6. Also put in Peter's mouth is "whom you SLEW AND HUNG on a tree" -- which supports the Talmud's version of how Jesus died, as well as the description in Deuteronomy 13 as to how to kill a false prophet. In other words, the description of the 'crucifixion' which Peter is made to give supports the idea that Jesus was STONED and then hung on a tree after already being dead. How'd that kind of anachronistic view end up in Acts when it was clearly written in the 2nd century and everyone believed Jesus was crucified as in nailed to either a T or chi rho cross until he affixiatd?!!!? Clearly the author was using older theology in his speeches -- theology that had already been replaced by a newer orthodoxy.

  7. I think I kind of agree with you, Gavin. Ehrman also spends way too much time putting down irrelevant MJ arguments.

    Because there is never any evidence of a negative, the MJ folks are left with trying to disprove the positive in order to prove a negative. It can't be done and Ehrman knows this.

    There's no way to prove that God (or Jesus, or the pink unicorn) doesn't exist, it's as simple as that. The only thing the mythicist can do is show that any extra-biblical mentions of Jesus may be only hearsay and/or interpolation and insertions from the Xians themselves at a later date.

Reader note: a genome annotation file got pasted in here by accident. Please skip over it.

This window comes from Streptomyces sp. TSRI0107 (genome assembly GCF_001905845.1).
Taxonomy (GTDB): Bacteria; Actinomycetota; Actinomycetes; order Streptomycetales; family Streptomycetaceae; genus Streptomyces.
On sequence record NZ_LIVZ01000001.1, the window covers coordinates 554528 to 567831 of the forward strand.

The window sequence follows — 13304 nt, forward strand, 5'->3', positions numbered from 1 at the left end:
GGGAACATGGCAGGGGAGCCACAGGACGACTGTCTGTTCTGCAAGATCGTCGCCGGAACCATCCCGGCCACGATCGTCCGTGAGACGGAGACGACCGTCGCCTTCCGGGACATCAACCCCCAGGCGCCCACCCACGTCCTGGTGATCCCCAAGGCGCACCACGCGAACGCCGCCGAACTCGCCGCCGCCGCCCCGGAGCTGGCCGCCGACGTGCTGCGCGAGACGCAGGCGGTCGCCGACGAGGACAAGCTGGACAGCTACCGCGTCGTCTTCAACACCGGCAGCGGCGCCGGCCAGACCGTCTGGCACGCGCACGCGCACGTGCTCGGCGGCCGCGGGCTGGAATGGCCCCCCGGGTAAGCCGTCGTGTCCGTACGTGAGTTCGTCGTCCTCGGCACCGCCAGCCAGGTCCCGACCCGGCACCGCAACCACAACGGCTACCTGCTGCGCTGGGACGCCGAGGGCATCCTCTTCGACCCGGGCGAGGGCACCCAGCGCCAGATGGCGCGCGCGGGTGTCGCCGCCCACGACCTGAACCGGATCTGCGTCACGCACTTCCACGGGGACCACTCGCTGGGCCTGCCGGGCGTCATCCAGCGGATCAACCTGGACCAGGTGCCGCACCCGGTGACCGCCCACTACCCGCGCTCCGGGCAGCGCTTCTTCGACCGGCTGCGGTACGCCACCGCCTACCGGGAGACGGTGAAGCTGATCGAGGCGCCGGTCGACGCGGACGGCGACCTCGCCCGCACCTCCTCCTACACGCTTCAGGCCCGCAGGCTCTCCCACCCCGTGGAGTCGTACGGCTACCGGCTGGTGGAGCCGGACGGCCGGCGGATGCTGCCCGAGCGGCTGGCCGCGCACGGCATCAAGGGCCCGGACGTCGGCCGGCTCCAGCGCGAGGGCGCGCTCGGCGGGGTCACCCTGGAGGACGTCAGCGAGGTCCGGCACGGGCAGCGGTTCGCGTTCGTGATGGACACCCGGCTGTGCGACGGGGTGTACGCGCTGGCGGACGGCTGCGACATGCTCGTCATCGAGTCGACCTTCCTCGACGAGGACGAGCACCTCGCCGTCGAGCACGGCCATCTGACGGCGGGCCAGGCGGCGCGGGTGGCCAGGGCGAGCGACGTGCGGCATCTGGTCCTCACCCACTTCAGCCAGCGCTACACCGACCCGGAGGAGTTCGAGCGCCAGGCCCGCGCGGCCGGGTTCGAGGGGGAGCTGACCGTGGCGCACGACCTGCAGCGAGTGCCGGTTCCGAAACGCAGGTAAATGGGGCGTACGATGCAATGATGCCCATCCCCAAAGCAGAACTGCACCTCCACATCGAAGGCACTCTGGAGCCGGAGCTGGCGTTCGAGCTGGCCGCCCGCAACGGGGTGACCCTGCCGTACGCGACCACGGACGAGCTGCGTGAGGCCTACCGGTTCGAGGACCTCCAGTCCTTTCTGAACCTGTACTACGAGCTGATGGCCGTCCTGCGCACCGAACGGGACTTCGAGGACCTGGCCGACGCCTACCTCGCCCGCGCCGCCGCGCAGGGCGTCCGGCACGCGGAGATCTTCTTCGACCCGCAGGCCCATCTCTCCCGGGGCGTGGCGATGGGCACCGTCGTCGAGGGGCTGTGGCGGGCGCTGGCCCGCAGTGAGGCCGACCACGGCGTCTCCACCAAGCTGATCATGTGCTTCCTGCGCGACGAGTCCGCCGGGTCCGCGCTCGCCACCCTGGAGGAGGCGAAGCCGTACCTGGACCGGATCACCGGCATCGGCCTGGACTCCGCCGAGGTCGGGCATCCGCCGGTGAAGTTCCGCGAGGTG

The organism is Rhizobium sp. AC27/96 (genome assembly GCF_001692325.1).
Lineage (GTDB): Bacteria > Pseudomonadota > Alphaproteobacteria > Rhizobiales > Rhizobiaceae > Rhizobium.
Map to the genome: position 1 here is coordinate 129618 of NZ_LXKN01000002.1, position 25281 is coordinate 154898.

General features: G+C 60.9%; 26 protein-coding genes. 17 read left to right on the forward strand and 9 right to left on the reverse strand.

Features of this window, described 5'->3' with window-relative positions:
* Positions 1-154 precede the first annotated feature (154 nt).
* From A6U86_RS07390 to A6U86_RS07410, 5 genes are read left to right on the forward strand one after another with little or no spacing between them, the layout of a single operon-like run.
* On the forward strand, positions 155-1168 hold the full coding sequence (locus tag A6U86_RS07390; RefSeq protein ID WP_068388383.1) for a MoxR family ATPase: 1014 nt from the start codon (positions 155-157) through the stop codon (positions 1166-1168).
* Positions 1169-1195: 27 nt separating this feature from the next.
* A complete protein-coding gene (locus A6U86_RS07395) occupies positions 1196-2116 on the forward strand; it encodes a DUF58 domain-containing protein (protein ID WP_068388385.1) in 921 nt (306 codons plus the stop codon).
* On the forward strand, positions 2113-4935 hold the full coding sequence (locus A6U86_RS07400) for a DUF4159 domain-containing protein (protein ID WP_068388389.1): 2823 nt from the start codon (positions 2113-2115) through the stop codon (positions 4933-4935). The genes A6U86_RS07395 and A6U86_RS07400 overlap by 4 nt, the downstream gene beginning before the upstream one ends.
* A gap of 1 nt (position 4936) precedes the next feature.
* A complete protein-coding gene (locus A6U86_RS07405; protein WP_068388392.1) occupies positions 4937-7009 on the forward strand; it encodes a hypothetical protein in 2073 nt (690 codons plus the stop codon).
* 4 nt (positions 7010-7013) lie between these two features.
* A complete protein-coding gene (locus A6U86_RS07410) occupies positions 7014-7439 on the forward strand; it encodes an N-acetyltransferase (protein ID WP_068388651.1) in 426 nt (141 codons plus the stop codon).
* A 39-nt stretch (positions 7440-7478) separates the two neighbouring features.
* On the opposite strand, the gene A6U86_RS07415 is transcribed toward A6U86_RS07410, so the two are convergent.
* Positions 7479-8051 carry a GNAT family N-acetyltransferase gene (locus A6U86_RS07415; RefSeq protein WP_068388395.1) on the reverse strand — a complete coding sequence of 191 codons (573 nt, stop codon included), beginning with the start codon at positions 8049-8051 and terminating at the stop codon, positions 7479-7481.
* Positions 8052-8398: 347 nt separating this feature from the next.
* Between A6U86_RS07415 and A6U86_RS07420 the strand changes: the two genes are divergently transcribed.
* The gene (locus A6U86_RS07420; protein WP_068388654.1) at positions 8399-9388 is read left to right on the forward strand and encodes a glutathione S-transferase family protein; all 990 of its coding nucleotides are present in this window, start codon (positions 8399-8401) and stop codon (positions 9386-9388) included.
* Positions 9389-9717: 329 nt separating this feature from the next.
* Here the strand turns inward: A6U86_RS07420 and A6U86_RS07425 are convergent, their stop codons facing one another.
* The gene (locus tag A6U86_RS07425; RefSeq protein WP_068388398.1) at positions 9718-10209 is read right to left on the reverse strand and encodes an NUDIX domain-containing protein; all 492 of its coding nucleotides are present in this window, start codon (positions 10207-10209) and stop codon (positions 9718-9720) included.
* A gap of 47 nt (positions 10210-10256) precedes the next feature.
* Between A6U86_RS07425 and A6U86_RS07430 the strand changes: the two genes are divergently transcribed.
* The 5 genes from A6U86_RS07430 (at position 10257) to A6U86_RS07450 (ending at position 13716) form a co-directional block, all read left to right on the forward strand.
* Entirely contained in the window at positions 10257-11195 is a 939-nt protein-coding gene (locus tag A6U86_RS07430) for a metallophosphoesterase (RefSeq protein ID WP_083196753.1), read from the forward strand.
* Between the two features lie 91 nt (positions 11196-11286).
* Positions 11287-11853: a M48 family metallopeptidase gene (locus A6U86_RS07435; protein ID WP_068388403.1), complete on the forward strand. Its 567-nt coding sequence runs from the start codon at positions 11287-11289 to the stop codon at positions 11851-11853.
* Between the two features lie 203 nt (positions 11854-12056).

That only, of course, shows the possibility and says nothing of the probability. Nothing short of getting Paul to confess that he invented Jesus and the resurrection out of Jewish scripture can prove the Jesus myth position.

    But, to me, it's pretty simple. If Paul wasn't lying about the resurrection of Jesus from the dead then he wasn't a liar. If Paul was lying about the resurrection of Jesus from the dead then he invented a myth.

    Because, and this is important, no one knows what the "ecclesias of God" believed before Paul came along - nor does anyone know that there were other apostles of Jesus before Paul. We only have Paul's word for that in his letters. As far as we know, Cephas, James and John may be just as much an invention of Paul as Jesus and his resurrection.